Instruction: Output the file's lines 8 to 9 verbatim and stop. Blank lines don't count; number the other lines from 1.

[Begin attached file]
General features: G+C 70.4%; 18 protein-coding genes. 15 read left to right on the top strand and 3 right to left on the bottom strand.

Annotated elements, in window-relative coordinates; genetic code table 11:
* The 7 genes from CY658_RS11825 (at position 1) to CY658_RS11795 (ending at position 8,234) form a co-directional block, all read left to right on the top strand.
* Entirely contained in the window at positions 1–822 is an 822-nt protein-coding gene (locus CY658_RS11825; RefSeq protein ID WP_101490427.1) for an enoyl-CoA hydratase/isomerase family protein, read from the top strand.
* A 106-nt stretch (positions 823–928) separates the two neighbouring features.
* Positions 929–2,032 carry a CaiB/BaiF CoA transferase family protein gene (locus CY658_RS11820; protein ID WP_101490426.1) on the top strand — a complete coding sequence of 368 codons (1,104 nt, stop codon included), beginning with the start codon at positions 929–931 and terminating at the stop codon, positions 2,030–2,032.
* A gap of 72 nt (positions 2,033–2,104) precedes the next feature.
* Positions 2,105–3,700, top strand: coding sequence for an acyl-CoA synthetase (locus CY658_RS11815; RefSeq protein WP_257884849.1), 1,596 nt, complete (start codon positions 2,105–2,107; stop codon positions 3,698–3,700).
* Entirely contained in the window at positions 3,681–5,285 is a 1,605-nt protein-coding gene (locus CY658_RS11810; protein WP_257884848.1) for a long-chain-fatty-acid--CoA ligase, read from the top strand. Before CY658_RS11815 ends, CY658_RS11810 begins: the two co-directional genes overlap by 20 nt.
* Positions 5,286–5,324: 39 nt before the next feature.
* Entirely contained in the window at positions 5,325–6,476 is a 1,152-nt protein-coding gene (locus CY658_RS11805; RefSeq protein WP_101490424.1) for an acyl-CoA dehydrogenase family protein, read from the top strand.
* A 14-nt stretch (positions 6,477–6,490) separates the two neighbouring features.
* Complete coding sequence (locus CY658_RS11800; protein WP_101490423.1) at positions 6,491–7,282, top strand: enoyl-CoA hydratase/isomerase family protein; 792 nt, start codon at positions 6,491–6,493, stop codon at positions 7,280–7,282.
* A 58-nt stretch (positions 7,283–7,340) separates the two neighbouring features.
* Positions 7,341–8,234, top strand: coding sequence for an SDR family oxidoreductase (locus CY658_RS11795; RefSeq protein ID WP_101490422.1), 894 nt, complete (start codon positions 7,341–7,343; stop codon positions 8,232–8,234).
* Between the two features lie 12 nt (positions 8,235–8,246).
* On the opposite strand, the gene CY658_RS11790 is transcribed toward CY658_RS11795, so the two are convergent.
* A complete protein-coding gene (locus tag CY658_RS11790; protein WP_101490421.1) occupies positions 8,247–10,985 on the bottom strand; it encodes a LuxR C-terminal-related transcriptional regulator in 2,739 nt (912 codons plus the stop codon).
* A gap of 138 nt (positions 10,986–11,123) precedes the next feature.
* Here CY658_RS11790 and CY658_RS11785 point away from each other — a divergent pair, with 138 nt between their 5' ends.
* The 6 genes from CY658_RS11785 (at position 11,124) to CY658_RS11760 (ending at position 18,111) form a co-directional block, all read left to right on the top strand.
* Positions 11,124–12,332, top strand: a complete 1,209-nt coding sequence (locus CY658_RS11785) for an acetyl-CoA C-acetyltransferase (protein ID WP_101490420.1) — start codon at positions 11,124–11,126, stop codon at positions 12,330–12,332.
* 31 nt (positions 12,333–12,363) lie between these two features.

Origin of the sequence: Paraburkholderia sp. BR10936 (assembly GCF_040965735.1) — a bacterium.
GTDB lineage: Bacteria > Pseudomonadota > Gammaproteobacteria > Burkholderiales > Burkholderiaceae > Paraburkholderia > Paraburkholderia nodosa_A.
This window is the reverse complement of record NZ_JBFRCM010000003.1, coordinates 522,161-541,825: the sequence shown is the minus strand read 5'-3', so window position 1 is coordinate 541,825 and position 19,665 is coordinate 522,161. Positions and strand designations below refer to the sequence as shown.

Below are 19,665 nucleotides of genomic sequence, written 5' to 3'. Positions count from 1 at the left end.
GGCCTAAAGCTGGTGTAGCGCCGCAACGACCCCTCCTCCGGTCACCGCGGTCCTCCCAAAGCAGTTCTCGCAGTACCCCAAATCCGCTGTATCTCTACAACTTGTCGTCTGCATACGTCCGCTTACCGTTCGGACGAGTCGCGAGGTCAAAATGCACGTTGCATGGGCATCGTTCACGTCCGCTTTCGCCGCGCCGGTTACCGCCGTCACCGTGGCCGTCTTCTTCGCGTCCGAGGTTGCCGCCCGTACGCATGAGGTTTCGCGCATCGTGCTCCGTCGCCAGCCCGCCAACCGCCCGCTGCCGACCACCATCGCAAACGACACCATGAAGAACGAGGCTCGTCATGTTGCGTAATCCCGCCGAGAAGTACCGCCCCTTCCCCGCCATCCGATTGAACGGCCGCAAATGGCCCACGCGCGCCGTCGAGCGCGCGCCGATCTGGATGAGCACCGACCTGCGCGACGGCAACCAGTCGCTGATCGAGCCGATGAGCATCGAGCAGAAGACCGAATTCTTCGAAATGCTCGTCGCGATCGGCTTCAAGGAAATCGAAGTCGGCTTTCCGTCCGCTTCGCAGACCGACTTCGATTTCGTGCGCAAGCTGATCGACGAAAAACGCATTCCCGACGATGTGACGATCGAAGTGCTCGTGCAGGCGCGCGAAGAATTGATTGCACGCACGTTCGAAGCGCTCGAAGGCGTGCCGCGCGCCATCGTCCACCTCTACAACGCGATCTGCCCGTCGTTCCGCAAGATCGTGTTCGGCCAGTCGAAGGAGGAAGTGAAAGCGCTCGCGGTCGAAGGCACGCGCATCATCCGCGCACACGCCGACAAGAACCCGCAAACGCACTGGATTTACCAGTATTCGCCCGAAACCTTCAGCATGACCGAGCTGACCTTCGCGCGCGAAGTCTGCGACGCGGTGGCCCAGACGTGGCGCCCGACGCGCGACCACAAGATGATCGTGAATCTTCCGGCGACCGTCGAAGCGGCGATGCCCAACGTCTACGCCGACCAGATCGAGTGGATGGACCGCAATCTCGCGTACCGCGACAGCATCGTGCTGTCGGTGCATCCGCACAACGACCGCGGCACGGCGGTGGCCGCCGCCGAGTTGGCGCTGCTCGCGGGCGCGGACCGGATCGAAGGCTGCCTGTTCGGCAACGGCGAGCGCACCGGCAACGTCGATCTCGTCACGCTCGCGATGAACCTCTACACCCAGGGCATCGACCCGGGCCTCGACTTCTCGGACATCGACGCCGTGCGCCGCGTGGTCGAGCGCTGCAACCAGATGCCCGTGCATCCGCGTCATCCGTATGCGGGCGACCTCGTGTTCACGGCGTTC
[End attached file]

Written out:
* Positions 2,105–3,700, top strand: coding sequence for an acyl-CoA synthetase (locus CY658_RS11815; RefSeq protein WP_257884849.1), 1,596 nt, complete (start codon positions 2,105–2,107; stop codon positions 3,698–3,700).
* Entirely contained in the window at positions 3,681–5,285 is a 1,605-nt protein-coding gene (locus CY658_RS11810; protein WP_257884848.1) for a long-chain-fatty-acid--CoA ligase, read from the top strand. Before CY658_RS11815 ends, CY658_RS11810 begins: the two co-directional genes overlap by 20 nt.